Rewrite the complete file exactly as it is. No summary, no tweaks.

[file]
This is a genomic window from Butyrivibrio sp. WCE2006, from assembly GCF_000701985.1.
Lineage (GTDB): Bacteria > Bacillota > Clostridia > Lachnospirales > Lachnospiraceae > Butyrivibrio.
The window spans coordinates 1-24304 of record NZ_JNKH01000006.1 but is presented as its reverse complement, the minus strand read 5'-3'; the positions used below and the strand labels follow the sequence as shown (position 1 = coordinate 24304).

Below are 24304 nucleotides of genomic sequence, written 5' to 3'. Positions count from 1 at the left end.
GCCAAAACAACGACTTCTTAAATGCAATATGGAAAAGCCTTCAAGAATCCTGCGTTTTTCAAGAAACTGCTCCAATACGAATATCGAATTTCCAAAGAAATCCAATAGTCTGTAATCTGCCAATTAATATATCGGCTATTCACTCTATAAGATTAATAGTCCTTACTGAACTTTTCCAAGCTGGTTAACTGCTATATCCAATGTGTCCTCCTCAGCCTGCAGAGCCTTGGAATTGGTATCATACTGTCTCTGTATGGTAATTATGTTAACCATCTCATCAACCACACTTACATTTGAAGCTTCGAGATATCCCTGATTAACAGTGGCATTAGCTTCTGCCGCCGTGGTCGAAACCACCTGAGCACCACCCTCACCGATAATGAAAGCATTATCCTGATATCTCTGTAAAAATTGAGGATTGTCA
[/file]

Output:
This is a genomic window from Butyrivibrio sp. WCE2006, from assembly GCF_000701985.1.
Lineage (GTDB): Bacteria > Bacillota > Clostridia > Lachnospirales > Lachnospiraceae > Butyrivibrio.
The window spans coordinates 1-24304 of record NZ_JNKH01000006.1 but is presented as its reverse complement, the minus strand read 5'-3'; the positions used below and the strand labels follow the sequence as shown (position 1 = coordinate 24304).

Below are 24304 nucleotides of genomic sequence, written 5' to 3'. Positions count from 1 at the left end.
GCCAAAACAACGACTTCTTAAATGCAATATGGAAAAGCCTTCAAGAATCCTGCGTTTTTCAAGAAACTGCTCCAATACGAATATCGAATTTCCAAAGAAATCCAATAGTCTGTAATCTGCCAATTAATATATCGGCTATTCACTCTATAAGATTAATAGTCCTTACTGAACTTTTCCAAGCTGGTTAACTGCTATATCCAATGTGTCCTCCTCAGCCTGCAGAGCCTTGGAATTGGTATCATACTGTCTCTGTATGGTAATTATGTTAACCATCTCATCAACCACACTTACATTTGAAGCTTCGAGATATCCCTGATTAACAGTGGCATTAGCTTCTGCCGCCGTGGTCGAAACCACCTGAGCACCACCCTCACCGATAATGAAAGCATTATCCTGATATCTCTGTAAAAATTGAGGATTGTCA